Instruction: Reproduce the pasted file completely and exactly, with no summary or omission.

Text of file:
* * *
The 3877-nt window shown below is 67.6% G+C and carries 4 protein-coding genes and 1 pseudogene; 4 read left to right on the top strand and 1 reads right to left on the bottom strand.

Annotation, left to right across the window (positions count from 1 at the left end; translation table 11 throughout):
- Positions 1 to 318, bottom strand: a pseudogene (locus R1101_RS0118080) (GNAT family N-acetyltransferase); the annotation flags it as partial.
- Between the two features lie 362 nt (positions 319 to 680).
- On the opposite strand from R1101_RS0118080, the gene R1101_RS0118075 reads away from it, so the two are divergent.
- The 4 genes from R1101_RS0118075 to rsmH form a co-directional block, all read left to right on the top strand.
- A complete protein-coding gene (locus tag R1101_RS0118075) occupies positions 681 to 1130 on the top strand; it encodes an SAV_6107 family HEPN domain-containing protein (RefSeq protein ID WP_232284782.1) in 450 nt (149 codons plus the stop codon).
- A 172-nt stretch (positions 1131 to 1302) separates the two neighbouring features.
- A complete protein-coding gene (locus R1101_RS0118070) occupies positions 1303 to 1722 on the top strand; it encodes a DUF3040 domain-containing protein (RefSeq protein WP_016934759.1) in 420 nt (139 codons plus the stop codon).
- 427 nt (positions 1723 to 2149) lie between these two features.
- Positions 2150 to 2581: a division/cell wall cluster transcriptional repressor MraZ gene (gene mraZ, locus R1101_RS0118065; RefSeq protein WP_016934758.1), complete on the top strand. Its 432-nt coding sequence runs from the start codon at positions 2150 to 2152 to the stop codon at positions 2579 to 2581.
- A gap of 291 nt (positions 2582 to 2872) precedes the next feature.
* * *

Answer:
The 3877-nt window shown below is 67.6% G+C and carries 4 protein-coding genes and 1 pseudogene; 4 read left to right on the top strand and 1 reads right to left on the bottom strand.

Annotation, left to right across the window (positions count from 1 at the left end; translation table 11 throughout):
- Positions 1 to 318, bottom strand: a pseudogene (locus R1101_RS0118080) (GNAT family N-acetyltransferase); the annotation flags it as partial.
- Between the two features lie 362 nt (positions 319 to 680).
- On the opposite strand from R1101_RS0118080, the gene R1101_RS0118075 reads away from it, so the two are divergent.
- The 4 genes from R1101_RS0118075 to rsmH form a co-directional block, all read left to right on the top strand.
- A complete protein-coding gene (locus tag R1101_RS0118075) occupies positions 681 to 1130 on the top strand; it encodes an SAV_6107 family HEPN domain-containing protein (RefSeq protein ID WP_232284782.1) in 450 nt (149 codons plus the stop codon).
- A 172-nt stretch (positions 1131 to 1302) separates the two neighbouring features.
- A complete protein-coding gene (locus R1101_RS0118070) occupies positions 1303 to 1722 on the top strand; it encodes a DUF3040 domain-containing protein (RefSeq protein WP_016934759.1) in 420 nt (139 codons plus the stop codon).
- 427 nt (positions 1723 to 2149) lie between these two features.
- Positions 2150 to 2581: a division/cell wall cluster transcriptional repressor MraZ gene (gene mraZ, locus R1101_RS0118065; RefSeq protein WP_016934758.1), complete on the top strand. Its 432-nt coding sequence runs from the start codon at positions 2150 to 2152 to the stop codon at positions 2579 to 2581.
- A gap of 291 nt (positions 2582 to 2872) precedes the next feature.